National Public Radio reports that the city was concerned that most of its lifeguards at the city pools were white. So in its efforts to recruit lifeguards, a city officials stresses to potential employees that strong swimming skills are not required for the job. "We will work with you in your swimming abilities," the city's Melissa Boyle said.
One of the reasons for this outreach is that at many pools most of the swimmers are black or Hispanic. The city is concerned that the children might not relate to a white lifeguard.
"The kids in the pool are all either Hispanic or black or whatever, and every lifeguard is white," she says, "and we don't like that. The kids don't relate; there's language issues." I wonder what society would tell a bunch of white kids who refused to cooperate with a black lifeguard simply because he was black.
I can't imagine that there are many black parents who would prefer that their children be watched over by an incompetent black lifeguard instead of a competent white one. Is it so important to have a black-skinned person sitting in the lifeguard chair that we are willing to let children drown?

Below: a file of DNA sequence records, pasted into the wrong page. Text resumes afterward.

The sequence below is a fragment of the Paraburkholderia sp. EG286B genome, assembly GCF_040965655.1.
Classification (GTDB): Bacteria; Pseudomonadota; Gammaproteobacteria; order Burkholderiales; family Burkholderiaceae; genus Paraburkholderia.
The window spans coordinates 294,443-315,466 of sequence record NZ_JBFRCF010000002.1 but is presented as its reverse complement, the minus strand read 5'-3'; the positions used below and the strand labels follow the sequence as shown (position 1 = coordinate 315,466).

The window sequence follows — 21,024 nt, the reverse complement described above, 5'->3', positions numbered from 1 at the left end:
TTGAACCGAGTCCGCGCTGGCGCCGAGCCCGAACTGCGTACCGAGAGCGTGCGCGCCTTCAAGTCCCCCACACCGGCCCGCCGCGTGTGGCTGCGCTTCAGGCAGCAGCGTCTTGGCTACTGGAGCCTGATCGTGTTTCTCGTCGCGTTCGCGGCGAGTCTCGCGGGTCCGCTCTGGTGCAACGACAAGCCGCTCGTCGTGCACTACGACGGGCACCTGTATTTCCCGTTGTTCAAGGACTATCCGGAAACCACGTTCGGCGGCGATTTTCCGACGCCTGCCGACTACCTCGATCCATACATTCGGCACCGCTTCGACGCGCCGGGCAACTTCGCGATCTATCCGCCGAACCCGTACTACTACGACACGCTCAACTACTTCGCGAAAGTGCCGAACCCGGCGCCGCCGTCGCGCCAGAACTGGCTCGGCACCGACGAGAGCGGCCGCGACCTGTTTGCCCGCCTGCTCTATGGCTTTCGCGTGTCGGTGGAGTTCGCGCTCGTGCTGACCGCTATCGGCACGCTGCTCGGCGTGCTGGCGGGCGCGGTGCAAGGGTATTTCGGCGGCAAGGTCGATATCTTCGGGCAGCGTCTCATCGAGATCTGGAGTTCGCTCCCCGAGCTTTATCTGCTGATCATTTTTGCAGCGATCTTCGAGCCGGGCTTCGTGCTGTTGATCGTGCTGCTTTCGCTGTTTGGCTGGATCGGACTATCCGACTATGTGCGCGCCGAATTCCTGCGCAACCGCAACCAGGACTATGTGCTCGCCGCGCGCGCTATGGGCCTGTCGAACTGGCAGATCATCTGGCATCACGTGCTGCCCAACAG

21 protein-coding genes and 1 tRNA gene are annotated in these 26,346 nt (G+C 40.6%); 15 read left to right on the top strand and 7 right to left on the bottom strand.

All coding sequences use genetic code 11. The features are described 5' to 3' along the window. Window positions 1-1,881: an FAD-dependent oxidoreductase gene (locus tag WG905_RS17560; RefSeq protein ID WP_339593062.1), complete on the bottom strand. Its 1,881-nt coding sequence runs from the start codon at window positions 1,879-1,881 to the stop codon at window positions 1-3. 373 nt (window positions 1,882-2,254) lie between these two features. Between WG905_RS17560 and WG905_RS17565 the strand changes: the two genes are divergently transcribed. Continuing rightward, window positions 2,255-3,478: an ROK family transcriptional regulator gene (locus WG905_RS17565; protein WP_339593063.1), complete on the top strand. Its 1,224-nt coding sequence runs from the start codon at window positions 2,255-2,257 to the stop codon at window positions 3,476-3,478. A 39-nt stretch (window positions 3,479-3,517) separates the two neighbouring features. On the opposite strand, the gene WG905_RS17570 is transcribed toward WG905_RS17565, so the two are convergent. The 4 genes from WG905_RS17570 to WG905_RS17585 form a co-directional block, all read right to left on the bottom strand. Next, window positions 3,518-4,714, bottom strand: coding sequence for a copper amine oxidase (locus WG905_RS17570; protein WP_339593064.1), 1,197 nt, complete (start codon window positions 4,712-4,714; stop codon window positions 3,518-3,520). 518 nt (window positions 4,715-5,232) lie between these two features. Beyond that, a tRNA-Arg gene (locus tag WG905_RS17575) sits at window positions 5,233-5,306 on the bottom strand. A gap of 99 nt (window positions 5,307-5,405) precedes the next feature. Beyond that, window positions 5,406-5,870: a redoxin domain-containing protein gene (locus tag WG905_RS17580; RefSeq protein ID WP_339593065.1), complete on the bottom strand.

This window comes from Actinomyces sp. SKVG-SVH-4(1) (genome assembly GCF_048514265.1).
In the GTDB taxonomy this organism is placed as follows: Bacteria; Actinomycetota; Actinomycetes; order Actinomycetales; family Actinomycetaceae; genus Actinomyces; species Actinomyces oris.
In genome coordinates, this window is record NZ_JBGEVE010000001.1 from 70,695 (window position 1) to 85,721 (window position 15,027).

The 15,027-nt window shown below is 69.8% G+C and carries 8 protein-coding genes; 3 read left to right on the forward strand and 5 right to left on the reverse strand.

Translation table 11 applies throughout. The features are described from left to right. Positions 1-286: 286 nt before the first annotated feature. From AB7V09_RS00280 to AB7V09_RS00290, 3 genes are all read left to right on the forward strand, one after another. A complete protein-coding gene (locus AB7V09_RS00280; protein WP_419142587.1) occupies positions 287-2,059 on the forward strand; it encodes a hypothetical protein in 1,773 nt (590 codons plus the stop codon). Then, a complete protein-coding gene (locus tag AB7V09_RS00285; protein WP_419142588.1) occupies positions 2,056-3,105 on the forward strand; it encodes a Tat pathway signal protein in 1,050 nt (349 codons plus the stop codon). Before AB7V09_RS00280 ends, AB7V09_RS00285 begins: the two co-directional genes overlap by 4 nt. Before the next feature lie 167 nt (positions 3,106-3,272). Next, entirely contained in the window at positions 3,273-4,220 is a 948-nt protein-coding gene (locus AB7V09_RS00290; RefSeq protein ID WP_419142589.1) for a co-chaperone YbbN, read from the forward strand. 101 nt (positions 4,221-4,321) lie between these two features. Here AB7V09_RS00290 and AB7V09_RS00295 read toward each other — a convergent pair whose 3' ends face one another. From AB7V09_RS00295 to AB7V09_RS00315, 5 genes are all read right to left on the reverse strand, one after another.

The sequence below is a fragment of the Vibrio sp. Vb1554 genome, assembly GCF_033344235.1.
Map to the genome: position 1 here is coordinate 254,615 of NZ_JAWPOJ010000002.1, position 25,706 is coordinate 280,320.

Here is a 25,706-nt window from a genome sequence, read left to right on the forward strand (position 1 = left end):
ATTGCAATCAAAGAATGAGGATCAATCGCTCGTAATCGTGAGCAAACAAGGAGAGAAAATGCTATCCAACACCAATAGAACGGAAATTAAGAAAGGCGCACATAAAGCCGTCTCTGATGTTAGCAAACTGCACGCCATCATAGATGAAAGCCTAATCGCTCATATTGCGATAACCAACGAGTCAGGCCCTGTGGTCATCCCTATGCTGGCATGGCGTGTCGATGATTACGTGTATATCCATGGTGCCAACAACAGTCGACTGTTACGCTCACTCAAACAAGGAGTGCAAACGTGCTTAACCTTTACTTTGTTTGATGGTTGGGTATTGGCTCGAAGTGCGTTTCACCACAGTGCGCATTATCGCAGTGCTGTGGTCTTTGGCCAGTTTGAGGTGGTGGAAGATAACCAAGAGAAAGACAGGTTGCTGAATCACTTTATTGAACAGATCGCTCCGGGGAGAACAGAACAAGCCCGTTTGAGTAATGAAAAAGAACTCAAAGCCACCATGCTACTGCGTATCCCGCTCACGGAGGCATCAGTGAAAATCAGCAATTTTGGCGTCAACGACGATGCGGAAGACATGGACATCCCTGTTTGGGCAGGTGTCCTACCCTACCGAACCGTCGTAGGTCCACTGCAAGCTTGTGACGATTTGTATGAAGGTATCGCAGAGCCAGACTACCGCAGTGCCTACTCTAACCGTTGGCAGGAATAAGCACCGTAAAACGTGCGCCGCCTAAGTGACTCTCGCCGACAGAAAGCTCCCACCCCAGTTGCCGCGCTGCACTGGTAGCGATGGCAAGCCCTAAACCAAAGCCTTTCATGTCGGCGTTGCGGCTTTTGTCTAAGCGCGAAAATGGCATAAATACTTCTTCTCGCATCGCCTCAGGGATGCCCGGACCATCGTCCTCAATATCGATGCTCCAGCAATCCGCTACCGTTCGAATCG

Here's a passage from the NPR story:
"Honestly, I have a little bit a fear of the water, and I wanted to overcome that fear," says high school junior Jesus Jimenez. He didn't grow up going to pools with his family but likes the idea of lifeguarding.Just think, this program purports to take teen-agers who are afraid of the water and turn them into strong-swimming lifeguards in the space of two or three months. That's what Hope and Change and Baloney is all about.
"It is nice to have the satisfaction of knowing that if somebody is in trouble you can save them at any time," he says.
If he is selected to be a lifeguard, other pool staff will work with him on his swimming skills all summer.